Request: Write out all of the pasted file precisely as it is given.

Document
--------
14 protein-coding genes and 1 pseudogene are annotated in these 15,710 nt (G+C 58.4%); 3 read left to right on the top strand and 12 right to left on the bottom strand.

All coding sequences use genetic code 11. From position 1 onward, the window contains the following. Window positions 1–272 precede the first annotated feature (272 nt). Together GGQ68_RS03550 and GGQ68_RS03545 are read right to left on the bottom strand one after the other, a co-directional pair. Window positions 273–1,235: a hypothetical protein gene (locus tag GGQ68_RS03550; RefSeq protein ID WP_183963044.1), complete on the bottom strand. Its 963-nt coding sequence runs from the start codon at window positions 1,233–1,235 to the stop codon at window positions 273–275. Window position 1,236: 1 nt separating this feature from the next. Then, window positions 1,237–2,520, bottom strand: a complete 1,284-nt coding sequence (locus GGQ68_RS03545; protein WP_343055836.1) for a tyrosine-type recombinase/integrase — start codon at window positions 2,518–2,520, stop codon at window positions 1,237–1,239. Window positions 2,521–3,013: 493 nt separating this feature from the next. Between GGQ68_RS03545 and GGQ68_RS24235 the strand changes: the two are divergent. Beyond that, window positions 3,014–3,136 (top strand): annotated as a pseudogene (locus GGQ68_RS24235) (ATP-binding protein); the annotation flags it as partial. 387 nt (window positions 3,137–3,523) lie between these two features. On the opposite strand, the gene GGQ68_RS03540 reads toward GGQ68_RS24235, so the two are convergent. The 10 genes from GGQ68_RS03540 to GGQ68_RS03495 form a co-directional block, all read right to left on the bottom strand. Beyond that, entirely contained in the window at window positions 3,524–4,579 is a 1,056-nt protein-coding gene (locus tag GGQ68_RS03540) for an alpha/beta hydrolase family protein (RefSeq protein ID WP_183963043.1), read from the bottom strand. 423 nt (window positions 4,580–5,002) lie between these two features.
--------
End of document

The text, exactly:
14 protein-coding genes and 1 pseudogene are annotated in these 15,710 nt (G+C 58.4%); 3 read left to right on the top strand and 12 right to left on the bottom strand.

All coding sequences use genetic code 11. From position 1 onward, the window contains the following. Window positions 1–272 precede the first annotated feature (272 nt). Together GGQ68_RS03550 and GGQ68_RS03545 are read right to left on the bottom strand one after the other, a co-directional pair. Window positions 273–1,235: a hypothetical protein gene (locus tag GGQ68_RS03550; RefSeq protein ID WP_183963044.1), complete on the bottom strand. Its 963-nt coding sequence runs from the start codon at window positions 1,233–1,235 to the stop codon at window positions 273–275. Window position 1,236: 1 nt separating this feature from the next. Then, window positions 1,237–2,520, bottom strand: a complete 1,284-nt coding sequence (locus GGQ68_RS03545; protein WP_343055836.1) for a tyrosine-type recombinase/integrase — start codon at window positions 2,518–2,520, stop codon at window positions 1,237–1,239. Window positions 2,521–3,013: 493 nt separating this feature from the next. Between GGQ68_RS03545 and GGQ68_RS24235 the strand changes: the two are divergent. Beyond that, window positions 3,014–3,136 (top strand): annotated as a pseudogene (locus GGQ68_RS24235) (ATP-binding protein); the annotation flags it as partial. 387 nt (window positions 3,137–3,523) lie between these two features. On the opposite strand, the gene GGQ68_RS03540 reads toward GGQ68_RS24235, so the two are convergent. The 10 genes from GGQ68_RS03540 to GGQ68_RS03495 form a co-directional block, all read right to left on the bottom strand. Beyond that, entirely contained in the window at window positions 3,524–4,579 is a 1,056-nt protein-coding gene (locus tag GGQ68_RS03540) for an alpha/beta hydrolase family protein (RefSeq protein ID WP_183963043.1), read from the bottom strand. 423 nt (window positions 4,580–5,002) lie between these two features.